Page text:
Reply
  • magbarn
    danbob9992 said:
    would it really be much more expensive to put a PCIe 3.0 x16 interface (or even x8)? Sounds like it would have been the better option for compatibility with older PCs while not cripling the performance.
    There were originally supposed to be used in laptops which usually have a limited number of PCIe lanes.
    Reply
  • Alvar "Miles" Udell
    It has to be said that this test does carry a big asterisk, that the lowest resolution tested, 1920x1080, is -barely- on the playability side of games with this card, with the average FPS figure at 38fps on PCIe 4.0.

    Granted there would likely still be a measurable difference, this is really a 1280x720 card.
    Reply
  • KananX
    It doesn’t lose much performance in games it has solid fps to begin with, like 1-5% max. In games it has atrocious fps of lower than 60 or lower than 30, yes, there it loses a lot of performance with PCI E 3.0. Again TPU with terrible settings that overburden the card extremely and skew the results. A reasonable benchmark would’ve been to test almost all but the esport titles with only medium settings. Because that is what you will ultimately use with this GPU.
    Reply
  • cryoburner
    danbob9992 said:
    would it really be much more expensive to put a PCIe 3.0 x16 interface (or even x8)? Sounds like it would have been the better option for compatibility with older PCs while not cripling the performance.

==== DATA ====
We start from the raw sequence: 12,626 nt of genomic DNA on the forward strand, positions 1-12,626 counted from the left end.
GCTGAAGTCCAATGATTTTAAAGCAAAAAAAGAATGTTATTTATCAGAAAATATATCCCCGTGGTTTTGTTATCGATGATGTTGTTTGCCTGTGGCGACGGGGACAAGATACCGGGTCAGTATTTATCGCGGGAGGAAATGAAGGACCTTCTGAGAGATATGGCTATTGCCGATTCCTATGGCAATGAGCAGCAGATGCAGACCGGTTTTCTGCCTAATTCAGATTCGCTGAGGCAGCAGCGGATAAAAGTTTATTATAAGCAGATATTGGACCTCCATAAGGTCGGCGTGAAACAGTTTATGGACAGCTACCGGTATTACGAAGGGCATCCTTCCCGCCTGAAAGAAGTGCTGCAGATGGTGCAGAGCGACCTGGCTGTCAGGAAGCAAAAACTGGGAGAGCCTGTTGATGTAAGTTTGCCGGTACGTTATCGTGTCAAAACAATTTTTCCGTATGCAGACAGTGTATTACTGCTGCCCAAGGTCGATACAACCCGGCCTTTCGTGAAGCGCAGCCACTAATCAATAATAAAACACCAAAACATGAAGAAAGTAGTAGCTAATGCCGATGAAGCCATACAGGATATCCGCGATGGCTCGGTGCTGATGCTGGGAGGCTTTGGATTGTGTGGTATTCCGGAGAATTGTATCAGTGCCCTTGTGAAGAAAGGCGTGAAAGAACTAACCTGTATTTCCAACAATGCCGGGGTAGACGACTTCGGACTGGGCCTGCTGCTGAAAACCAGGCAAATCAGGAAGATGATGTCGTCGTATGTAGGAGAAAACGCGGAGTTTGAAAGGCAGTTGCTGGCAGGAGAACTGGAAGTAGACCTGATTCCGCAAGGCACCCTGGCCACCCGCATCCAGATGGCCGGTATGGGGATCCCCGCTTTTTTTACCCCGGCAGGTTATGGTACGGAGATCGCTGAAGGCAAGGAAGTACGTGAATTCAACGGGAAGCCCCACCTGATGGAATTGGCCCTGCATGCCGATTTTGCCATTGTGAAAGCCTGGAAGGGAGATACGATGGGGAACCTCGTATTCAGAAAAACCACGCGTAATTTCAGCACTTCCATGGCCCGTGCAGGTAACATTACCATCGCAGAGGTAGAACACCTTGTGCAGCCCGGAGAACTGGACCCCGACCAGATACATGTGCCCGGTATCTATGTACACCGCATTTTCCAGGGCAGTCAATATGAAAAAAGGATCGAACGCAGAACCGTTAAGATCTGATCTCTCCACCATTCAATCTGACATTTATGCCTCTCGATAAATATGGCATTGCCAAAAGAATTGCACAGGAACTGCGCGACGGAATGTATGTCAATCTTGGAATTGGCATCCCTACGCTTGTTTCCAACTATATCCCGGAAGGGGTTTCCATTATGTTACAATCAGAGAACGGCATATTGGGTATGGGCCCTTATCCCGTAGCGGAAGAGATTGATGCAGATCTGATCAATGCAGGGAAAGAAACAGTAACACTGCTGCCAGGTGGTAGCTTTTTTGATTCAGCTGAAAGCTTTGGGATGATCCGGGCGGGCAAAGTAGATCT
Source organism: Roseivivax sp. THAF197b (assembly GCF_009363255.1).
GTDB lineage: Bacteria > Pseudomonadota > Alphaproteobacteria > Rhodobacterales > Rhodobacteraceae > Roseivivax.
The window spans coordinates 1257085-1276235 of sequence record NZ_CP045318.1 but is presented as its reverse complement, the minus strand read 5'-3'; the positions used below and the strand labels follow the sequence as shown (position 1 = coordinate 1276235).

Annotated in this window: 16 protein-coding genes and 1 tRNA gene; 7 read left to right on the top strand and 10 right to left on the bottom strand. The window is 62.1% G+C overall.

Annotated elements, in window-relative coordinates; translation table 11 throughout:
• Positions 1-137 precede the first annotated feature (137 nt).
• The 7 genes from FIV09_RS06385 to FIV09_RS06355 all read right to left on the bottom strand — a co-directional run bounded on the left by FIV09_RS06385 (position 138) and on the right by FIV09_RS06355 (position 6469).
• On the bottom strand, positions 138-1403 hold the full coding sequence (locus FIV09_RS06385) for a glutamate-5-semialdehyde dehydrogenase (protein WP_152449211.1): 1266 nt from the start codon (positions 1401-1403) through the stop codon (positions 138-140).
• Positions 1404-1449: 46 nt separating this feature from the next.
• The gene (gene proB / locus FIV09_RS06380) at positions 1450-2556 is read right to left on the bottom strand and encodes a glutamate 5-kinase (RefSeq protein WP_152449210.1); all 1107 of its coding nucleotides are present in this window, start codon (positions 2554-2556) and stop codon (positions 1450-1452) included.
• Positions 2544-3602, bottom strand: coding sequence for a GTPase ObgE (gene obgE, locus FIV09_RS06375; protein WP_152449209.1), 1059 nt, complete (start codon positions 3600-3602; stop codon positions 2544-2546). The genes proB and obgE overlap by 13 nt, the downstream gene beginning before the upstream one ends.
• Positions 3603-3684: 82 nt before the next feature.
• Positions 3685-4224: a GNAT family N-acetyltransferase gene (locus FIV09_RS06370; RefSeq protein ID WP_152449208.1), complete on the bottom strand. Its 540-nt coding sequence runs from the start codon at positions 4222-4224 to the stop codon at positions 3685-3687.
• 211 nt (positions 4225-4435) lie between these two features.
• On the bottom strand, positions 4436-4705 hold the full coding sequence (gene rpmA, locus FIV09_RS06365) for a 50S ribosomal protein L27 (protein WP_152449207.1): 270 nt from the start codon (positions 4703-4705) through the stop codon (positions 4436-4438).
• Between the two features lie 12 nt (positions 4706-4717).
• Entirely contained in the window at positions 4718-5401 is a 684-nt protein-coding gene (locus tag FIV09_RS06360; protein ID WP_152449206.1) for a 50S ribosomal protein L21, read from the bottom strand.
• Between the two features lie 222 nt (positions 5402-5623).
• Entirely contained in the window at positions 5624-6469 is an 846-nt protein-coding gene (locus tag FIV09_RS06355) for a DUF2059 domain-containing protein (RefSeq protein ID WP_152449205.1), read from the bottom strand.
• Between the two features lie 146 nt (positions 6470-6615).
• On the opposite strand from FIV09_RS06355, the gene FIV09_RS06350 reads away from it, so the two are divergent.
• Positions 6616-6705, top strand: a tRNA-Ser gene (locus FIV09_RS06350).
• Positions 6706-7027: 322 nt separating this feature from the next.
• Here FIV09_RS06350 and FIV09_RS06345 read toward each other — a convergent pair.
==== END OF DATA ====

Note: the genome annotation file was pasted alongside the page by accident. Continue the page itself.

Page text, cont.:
If this card were positioned at the price point they likely planned it at, the x4 interface might have made more sense. Most likely, this card was intended to be positioned closer to $100 USD, not $160, but ended up where it is as a result of crypto mining's influence on the market, combined with limited production capacity. Even on a PCIe 4.0 connection, the RX 6400 generally isn't quite as fast as an RX 470, a card that was readily available for around this price back in 2016, more than 5 years ago. You could even find a number of RX 570s for around $120 bundled with free new game releases a few years back, or RX 580s with games for $160. This card certainly doesn't belong at this price point.

    Alvar Miles Udell said:
    It has to be said that this test does carry a big asterisk, that the lowest resolution tested, 1920x1080, is -barely- on the playability side of games with this card, with the average FPS figure at 38fps on PCIe 4.0.

    Granted there would likely still be a measurable difference, this is really a 1280x720 card.
    It's not exactly a 720p card, it's just not a 1080p "Ultra" card. And really, ultra settings typically don't bring much in the way of visual improvement even compared to medium, in exchange for a significant hit to performance, and are arguably not worth using unless one has the performance to spare.

    Though I agree that they probably should have adjusted the settings to more realistic levels for the card. Even on a 4.0 connection at 1080p, a number of these games were averaging frame rates in the twenties or below, which is not likely how most will be using these cards. For more meaningful results, they should have adjusted settings to average at least 30fps on the 4.0 connection.
    Reply